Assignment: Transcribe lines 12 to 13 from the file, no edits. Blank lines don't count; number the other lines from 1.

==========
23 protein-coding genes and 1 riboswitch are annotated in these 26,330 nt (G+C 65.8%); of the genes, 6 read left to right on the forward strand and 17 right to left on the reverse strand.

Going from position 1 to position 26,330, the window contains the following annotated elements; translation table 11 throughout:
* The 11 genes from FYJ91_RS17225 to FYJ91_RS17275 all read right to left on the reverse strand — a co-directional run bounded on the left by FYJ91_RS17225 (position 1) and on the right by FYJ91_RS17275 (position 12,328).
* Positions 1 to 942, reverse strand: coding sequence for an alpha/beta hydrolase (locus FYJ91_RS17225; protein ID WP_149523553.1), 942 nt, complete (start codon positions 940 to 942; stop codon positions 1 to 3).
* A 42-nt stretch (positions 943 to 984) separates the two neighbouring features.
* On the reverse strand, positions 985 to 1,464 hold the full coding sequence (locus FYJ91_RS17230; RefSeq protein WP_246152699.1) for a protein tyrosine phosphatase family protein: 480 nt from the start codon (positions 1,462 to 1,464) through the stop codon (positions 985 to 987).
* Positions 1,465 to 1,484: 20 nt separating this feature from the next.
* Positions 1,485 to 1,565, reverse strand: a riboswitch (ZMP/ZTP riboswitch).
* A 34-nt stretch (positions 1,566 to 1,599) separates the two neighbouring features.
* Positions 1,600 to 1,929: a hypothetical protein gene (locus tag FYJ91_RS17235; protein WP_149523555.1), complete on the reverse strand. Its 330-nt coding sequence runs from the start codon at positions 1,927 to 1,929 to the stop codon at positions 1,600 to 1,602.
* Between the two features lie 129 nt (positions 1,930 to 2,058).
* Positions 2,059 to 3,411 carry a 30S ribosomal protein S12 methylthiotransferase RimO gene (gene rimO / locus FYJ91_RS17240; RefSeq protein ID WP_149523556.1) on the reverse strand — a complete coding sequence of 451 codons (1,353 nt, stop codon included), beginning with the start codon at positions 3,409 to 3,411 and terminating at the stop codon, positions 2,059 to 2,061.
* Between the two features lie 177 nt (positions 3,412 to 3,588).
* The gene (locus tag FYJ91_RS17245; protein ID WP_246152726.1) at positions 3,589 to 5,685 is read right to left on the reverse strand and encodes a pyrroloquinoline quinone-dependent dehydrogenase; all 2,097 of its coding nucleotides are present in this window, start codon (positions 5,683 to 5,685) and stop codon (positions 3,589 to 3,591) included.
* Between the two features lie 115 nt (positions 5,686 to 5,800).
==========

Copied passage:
* Positions 2,059 to 3,411 carry a 30S ribosomal protein S12 methylthiotransferase RimO gene (gene rimO / locus FYJ91_RS17240; RefSeq protein ID WP_149523556.1) on the reverse strand — a complete coding sequence of 451 codons (1,353 nt, stop codon included), beginning with the start codon at positions 3,409 to 3,411 and terminating at the stop codon, positions 2,059 to 2,061.
* Between the two features lie 177 nt (positions 3,412 to 3,588).